Romaine lettuce is dangerous right now. If you eat it, you risk serious illness. As a result, the Centers for Disease Control has told people to toss their romaine regardless of where it was purchased. To be sure, not all of it is dangerous, but they can’t be sure what is and isn’t safe right now, hence the instructions.

It’s a serious situation. One that doesn’t preclude the possibility of humor. My favorite meme so far is a marijuana leaf asking some Romaine, “So who’s the devil’s lettuce now?”

But while I see it as an opportunity for humor, some see it as an excuse to try and argue for gun control.

On Thanksgiving Day 2018, Americans couldn’t buy romaine lettuce because of a CDC recall linked to an E. Coli outbreak. But even though gun violence is so mundane that a shooting at a mall in Alabama Thursday evening barely made national news, guns were still freely available at stores like Walmart across the country.

On Thanksgiving Day, after the federal government had taken swift action to protect citizens from pathogen-laden romaine leaves, one male teen suspect in a Birmingham, Alabama mall allegedly shot and injured two others, including a 12-year-old girl. He was pursued by police, shot, and killed. Those were not the only casualties caused by guns that day.

Of course, the op-ed includes the obligatory mention of the timeframe in which the Second Amendment was penned.

While firearm ownership within the context of a well-regulated militia is protected by the Constitution’s Second Amendment and there is no constitutional protection for any vegetable, much less lettuce, the Bill of Rights was written when slow-loading muskets made the idea of a mass shooting an improbable nightmare. The technological upgrades in the almost 250 years since then have allowed carnage to unfold in emergency rooms across the country.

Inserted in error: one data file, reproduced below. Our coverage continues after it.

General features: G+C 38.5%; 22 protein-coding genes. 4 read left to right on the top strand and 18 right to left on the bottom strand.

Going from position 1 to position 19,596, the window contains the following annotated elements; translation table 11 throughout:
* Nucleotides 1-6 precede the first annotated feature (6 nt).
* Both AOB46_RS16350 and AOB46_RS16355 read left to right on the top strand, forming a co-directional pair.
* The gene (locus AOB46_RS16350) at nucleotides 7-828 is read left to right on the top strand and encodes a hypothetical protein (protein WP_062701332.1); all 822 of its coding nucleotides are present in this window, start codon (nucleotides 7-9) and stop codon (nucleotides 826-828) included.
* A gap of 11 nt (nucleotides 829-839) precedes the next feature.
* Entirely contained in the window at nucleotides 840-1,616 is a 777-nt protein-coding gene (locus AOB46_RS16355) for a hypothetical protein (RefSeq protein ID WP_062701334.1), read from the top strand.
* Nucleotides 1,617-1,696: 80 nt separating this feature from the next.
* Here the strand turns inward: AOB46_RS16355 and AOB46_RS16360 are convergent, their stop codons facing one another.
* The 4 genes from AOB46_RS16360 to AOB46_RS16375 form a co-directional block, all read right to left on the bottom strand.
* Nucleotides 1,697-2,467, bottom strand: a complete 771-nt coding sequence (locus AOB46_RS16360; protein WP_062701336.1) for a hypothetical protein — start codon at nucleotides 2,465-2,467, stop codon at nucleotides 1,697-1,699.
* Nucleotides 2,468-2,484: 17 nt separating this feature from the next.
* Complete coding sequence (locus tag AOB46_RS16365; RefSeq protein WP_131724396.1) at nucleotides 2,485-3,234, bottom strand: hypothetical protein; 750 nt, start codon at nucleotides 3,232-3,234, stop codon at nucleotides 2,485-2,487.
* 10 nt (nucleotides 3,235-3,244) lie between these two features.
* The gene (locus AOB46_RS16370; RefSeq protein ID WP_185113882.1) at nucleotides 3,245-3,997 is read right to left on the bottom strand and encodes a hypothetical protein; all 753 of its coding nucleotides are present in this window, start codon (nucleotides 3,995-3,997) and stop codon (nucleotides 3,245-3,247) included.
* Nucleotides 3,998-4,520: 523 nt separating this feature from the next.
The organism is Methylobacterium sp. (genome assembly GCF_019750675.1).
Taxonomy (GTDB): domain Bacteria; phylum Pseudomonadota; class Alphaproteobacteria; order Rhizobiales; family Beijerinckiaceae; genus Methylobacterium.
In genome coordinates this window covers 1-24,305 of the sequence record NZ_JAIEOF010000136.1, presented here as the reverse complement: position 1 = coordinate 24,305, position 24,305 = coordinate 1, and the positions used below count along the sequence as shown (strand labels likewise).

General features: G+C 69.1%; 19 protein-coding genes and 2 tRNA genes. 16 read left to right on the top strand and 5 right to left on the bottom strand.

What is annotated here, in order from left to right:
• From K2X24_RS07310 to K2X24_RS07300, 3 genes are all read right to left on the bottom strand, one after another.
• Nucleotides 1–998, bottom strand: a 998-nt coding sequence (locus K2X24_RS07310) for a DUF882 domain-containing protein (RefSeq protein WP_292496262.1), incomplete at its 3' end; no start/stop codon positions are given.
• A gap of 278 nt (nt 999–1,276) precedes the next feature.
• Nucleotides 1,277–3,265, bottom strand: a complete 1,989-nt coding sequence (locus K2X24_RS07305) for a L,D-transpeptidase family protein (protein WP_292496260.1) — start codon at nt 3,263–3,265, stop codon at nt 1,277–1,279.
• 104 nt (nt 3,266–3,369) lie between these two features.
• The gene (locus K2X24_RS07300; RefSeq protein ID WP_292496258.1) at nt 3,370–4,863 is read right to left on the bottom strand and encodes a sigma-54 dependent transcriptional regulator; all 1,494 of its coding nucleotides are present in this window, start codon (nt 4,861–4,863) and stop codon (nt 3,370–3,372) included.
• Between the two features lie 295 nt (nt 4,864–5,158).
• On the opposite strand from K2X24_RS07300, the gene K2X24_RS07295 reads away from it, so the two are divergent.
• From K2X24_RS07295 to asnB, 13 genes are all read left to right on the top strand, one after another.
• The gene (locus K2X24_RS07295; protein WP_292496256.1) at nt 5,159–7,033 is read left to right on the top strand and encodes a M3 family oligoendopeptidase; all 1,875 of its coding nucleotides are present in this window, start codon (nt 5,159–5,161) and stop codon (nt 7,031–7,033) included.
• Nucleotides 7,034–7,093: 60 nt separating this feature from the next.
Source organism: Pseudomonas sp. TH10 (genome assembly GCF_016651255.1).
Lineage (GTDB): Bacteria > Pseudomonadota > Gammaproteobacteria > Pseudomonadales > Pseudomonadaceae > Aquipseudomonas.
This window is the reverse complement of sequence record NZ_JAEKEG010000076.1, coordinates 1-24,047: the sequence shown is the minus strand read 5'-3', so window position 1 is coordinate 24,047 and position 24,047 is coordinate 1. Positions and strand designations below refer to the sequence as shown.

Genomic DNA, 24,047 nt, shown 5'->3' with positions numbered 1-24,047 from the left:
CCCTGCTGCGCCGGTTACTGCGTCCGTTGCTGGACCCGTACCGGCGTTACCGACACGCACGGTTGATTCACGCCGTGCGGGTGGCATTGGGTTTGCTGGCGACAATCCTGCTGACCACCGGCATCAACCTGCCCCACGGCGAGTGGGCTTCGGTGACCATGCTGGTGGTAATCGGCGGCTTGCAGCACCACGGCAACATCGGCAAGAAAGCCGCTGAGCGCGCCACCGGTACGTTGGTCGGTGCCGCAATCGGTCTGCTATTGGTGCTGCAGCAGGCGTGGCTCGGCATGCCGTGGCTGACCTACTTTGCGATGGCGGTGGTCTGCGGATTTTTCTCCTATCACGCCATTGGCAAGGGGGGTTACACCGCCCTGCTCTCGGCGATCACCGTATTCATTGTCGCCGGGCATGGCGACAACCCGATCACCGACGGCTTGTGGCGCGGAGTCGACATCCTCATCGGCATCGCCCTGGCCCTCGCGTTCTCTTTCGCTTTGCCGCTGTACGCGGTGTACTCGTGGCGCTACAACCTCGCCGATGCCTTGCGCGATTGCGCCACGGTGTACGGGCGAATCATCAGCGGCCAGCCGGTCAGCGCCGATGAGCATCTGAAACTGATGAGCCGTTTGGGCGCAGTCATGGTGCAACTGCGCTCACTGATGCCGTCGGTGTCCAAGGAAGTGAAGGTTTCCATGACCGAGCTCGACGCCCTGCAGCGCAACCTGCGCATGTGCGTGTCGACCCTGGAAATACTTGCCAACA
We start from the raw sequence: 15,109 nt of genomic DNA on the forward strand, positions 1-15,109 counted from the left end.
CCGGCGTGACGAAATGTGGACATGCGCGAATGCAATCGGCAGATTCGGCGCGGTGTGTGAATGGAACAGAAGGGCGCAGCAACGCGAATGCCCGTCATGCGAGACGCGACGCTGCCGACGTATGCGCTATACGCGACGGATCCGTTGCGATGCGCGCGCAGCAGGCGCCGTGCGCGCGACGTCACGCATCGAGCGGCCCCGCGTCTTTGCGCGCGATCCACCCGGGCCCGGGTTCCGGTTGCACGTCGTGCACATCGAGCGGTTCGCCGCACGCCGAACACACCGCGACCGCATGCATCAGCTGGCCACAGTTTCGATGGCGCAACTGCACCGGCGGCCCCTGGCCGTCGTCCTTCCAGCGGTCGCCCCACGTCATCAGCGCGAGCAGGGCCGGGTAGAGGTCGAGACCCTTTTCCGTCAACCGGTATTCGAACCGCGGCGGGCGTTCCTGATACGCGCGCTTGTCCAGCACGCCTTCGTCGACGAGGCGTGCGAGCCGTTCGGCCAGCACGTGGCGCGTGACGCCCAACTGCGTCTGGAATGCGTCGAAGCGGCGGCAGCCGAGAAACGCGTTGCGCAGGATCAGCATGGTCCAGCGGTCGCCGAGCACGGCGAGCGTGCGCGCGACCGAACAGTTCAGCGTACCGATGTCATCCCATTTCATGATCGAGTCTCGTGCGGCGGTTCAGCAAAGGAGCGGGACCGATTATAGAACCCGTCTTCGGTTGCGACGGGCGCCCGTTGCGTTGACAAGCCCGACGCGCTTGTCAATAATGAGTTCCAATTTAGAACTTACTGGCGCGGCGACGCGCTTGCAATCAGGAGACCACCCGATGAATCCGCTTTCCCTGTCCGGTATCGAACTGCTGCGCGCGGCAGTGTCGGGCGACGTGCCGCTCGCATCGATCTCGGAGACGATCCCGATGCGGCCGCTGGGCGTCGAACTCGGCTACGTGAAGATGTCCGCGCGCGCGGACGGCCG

And the First Amendment was written when the only means to communicate were a quill and ink or a moveable-type printing press. Today we disseminate ideas, including idiotic ones, at light speed and reach millions of people, thus creating an entire legion of folks who think communism and socialism are both distinctly different (pro tip: They’re not really) and workable (pro tip: It’s not).

What’s your point?

The fact is, comparing romaine lettuce to guns is ridiculous.

One is food that has been infected with a deadly disease, making it so that the normal use of it is an act that may potentially harm consumers. This is something we often do with products that may kill the users even through proper use.

Guns, however, don’t kill their users if handled properly. They may kill criminals when handled properly, but that’s a different matter entirely. That’s kind of what they’re supposed to do, after all. The only way they kill anyone else is through misuse or negligence.

In fact, this entire argument becomes completely ridiculous to even the anti-gunners if you rewrite it to compare automobiles to romaine. Cars kill more people than guns every year, yet those are still widely available, so what’s the deal?

If it was really about lives, it would be a thing, but it’s not.

Instead, it was nothing more than an opportunity to turn a real event into a chance to pontificate on gun control. It’s not like the author gives a damn either way.